Profile Image for Brad Dunn.
225 reviews14 followers
July 3, 2016
I'm a big fan of Ray Dalio. This is a wonderful induction into his attitudes towards people and business, and would be a perfect read for someone wanting to start a business. Think of it like hundreds of Twitter sized suggestions on how to run a company. Very specific details. How to run a meeting, how to recruit staff. Mostly though it's about values. It's like a crash course in radical management theory. There is some pretty left of field tactical things in here. You can probably read it in an afternoon.
Profile Image for Nick.
Author 21 books102 followers
November 5, 2017
Ray's collected all the Rules for Living and Working you could ever possibly need, and arranged them in clusters, subgroups, and units for easy perusal. This book is really an instructional manual for the clueless, or the nerdy, or people who have spent their lives staring at their mobile phones. It's all here, and most of it is very, very wise. The only thing Ray didn't get was that having hundreds of rules is too many to live by. He needs to reduce them to, say, the ten most important.

His most interesting and compelling concept, which he's apparently following at his hedge fund, is radical transparency, where everyone says exactly what they're thinking and no one beats around the bush, softens the truth, or fudges things. It must be an amazing place to work.

I remember reading somewhere that the average person lies hundreds of times per day -- what we used to call white lies, lies designed to avoid hurting people's feelings -- you look lovely in that dress -- and I guess none of that goes on at Ray's company. I imagine if I were to work there I'd need, at the very least, a whole new wardrobe. And probably a whole new personality.
24 reviews9 followers
April 22, 2018
"Principles" reads like a modern-day Meditations, except the content is largely written for a professional/work context. Also, Meditations is way better. I'm not entirely sure why this book made waves. It's not terrible, but it's not terribly insightful either. I'd say what's useful about this book are the specific practices that he shares about leadership and management in the appendix, which can be some sort of repository of brainstorming material for one's own use. But there isn't anything really groundbreaking - just the run-of-the-mill self-help/management guru spiel dressed in a different arrangement of words and even equations.
Profile Image for Eugene.
157 reviews16 followers
December 24, 2016
good and compressed base for entrepreneurs and then the list of 200+ principles for the Bridgewater organization. great ideas and workflows: view organization as machine, ok to remove yourself once don't fit anymore, checking yourself and your ideas against the reality and the nature, ability to overcome short term pains to achieve long term advantages is how the nature designed the evolution.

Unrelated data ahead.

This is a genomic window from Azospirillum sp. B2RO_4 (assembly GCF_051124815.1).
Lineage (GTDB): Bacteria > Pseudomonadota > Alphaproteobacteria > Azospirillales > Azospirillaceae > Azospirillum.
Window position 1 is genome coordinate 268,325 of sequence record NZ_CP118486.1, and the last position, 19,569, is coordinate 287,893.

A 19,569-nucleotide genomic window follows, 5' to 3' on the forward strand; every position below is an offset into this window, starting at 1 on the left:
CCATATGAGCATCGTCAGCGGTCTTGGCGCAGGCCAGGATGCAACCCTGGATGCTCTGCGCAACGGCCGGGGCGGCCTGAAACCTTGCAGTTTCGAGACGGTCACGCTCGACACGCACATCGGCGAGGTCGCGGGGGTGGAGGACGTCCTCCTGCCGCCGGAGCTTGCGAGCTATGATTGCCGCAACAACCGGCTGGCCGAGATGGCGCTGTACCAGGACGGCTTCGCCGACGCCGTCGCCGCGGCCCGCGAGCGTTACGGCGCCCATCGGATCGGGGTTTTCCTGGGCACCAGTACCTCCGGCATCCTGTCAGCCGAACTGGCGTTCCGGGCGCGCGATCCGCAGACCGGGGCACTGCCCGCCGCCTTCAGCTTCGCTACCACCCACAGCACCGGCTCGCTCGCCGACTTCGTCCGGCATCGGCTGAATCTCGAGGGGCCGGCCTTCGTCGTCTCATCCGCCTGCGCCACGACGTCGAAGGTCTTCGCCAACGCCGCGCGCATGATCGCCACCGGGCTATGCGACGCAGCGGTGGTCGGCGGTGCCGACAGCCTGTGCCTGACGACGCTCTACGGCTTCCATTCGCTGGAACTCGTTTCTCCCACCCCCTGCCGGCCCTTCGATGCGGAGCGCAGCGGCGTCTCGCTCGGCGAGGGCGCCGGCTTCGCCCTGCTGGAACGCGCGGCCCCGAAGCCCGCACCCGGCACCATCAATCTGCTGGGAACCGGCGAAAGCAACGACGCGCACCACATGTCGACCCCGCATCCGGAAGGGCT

This entire review has been hidden because of spoilers.
Profile Image for Fang William.
3 reviews
October 10, 2017
1. Trial - Error - Reflection - Principles - System(Machine with Algorithm)
2. System > People
Profile Image for Vikash.
28 reviews18 followers
July 24, 2018
A very well written book which elaborates the life lessons learned by the author.

Favourite Quote-"People who are one way on the Inside and believe that they need to be other way outside to please others become conflicted and lose touch with what they really think and feel"

Q) Who is this book for?
Everyone. It has some serious and valuable life lessons. It's a book to learn and apply so everyone needs it.

Q) What are the key takeaways? 1. Embrace the Pain- Yeah, crave for the difficulties, because that's where the Gold is hidden. Once you know your Pain givers, defeat them with full force. Pain+reflection=Progress

2. Design the task- ever wondered why most people fail terribly at execution. It's only because they don't have a clear design to achieve it. Plan, visualise and then success is yours. Designing Precedes doing!

3. Identify cause not symptoms- are you failing at something continuously? Maybe it's because you are busy curing the symptoms and not identifying the real issue. Cure cause not symptoms!

Q) what's the best part about the book?

The lessons are systematically arranged which enables the reader to connect with the author. So yes the structure is pretty good.

Rating- 5/5

Highly recommended
Profile Image for Xavier Amatriain.
3 reviews33 followers
March 5, 2018
This is a book I would wholeheartedly recommend to managers and leaders, but I would also caution them to read with an extremely critical eye. Because I don’t think most people are reading it like that, I am worried that this book will do more harm than good.

Let me say that I truly believe that the book has a lot of very good things. However, because it has a lot (and I mean really a lot) of things, it also has many things that I don’t only disagree with, but I think they are plain wrong. There are 20 high-level principles, of which I only disagree with 2 (10%). But, that is not the problem. Even for those that look really good at a high-level, there are sub-principles that are dangerously wrong in my book.

Now, I hear you saying, who are you to say that some of these principles are wrong? These are the principles that have made Dalio and Bridgewater extremely successful. You are right. I am nobody. However, keep this in mind: no matter how successful you consider Bridgewater to be, you can find companies that are just as successful and have a completely different culture. Case in point: Netflix, which has a well-documented and strong culture that disagrees with these principles in way more than 10%.

Other things, I’d recommend people keeping in mind when reading the book:

- Dalio repeats over and over that while Bridgewater’s culture “hurts at first”, it ends up making people happier. While I am an ultra-marathon runner and a fan of “no pain no gain”, please do keep the survivor bias effect (https://en.wikipedia.org/wiki/Survivo...) when hearing things like this.